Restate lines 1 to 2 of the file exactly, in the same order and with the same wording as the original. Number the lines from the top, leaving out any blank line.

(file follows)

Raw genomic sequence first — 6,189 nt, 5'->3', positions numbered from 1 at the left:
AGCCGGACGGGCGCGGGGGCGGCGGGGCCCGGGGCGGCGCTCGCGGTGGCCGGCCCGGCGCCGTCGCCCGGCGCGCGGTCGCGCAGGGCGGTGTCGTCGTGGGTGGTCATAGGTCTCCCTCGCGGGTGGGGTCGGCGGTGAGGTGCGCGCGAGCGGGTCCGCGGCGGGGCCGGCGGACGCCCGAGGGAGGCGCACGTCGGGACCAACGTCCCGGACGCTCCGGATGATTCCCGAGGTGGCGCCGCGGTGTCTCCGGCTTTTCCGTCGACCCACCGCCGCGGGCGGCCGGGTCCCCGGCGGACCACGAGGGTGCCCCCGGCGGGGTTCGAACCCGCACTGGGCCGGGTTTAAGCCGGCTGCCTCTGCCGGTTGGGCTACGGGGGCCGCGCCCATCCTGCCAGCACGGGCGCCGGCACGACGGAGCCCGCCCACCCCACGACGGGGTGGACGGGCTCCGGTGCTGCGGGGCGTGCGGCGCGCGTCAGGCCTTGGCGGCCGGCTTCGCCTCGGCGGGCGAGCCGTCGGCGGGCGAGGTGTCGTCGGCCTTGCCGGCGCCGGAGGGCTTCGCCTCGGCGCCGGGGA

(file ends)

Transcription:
Raw genomic sequence first — 6,189 nt, 5'->3', positions numbered from 1 at the left:
AGCCGGACGGGCGCGGGGGCGGCGGGGCCCGGGGCGGCGCTCGCGGTGGCCGGCCCGGCGCCGTCGCCCGGCGCGCGGTCGCGCAGGGCGGTGTCGTCGTGGGTGGTCATAGGTCTCCCTCGCGGGTGGGGTCGGCGGTGAGGTGCGCGCGAGCGGGTCCGCGGCGGGGCCGGCGGACGCCCGAGGGAGGCGCACGTCGGGACCAACGTCCCGGACGCTCCGGATGATTCCCGAGGTGGCGCCGCGGTGTCTCCGGCTTTTCCGTCGACCCACCGCCGCGGGCGGCCGGGTCCCCGGCGGACCACGAGGGTGCCCCCGGCGGGGTTCGAACCCGCACTGGGCCGGGTTTAAGCCGGCTGCCTCTGCCGGTTGGGCTACGGGGGCCGCGCCCATCCTGCCAGCACGGGCGCCGGCACGACGGAGCCCGCCCACCCCACGACGGGGTGGACGGGCTCCGGTGCTGCGGGGCGTGCGGCGCGCGTCAGGCCTTGGCGGCCGGCTTCGCCTCGGCGGGCGAGCCGTCGGCGGGCGAGGTGTCGTCGGCCTTGCCGGCGCCGGAGGGCTTCGCCTCGGCGCCGGGGA